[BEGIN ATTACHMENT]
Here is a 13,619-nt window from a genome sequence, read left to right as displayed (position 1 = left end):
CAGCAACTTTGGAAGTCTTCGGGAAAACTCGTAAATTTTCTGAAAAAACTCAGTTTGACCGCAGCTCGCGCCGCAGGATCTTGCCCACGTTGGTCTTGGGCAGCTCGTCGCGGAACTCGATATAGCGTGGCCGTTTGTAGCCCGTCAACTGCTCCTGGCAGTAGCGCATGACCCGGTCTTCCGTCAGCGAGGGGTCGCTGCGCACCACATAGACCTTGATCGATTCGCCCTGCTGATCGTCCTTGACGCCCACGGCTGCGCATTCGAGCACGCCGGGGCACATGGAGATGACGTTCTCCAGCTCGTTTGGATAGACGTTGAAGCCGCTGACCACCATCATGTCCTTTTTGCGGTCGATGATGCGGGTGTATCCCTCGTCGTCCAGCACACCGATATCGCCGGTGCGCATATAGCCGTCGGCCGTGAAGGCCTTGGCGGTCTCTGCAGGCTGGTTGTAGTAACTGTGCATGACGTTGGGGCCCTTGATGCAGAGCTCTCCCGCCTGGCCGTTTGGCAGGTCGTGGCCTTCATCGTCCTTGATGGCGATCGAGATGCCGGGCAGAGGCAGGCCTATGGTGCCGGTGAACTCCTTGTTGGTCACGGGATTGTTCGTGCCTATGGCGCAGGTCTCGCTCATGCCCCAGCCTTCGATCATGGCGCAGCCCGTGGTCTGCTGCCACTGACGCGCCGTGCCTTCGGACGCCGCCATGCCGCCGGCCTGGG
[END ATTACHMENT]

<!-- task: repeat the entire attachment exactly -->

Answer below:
Here is a 13,619-nt window from a genome sequence, read left to right as displayed (position 1 = left end):
CAGCAACTTTGGAAGTCTTCGGGAAAACTCGTAAATTTTCTGAAAAAACTCAGTTTGACCGCAGCTCGCGCCGCAGGATCTTGCCCACGTTGGTCTTGGGCAGCTCGTCGCGGAACTCGATATAGCGTGGCCGTTTGTAGCCCGTCAACTGCTCCTGGCAGTAGCGCATGACCCGGTCTTCCGTCAGCGAGGGGTCGCTGCGCACCACATAGACCTTGATCGATTCGCCCTGCTGATCGTCCTTGACGCCCACGGCTGCGCATTCGAGCACGCCGGGGCACATGGAGATGACGTTCTCCAGCTCGTTTGGATAGACGTTGAAGCCGCTGACCACCATCATGTCCTTTTTGCGGTCGATGATGCGGGTGTATCCCTCGTCGTCCAGCACACCGATATCGCCGGTGCGCATATAGCCGTCGGCCGTGAAGGCCTTGGCGGTCTCTGCAGGCTGGTTGTAGTAACTGTGCATGACGTTGGGGCCCTTGATGCAGAGCTCTCCCGCCTGGCCGTTTGGCAGGTCGTGGCCTTCATCGTCCTTGATGGCGATCGAGATGCCGGGCAGAGGCAGGCCTATGGTGCCGGTGAACTCCTTGTTGGTCACGGGATTGTTCGTGCCTATGGCGCAGGTCTCGCTCATGCCCCAGCCTTCGATCATGGCGCAGCCCGTGGTCTGCTGCCACTGACGCGCCGTGCCTTCGGACGCCGCCATGCCGCCGGCCTGGG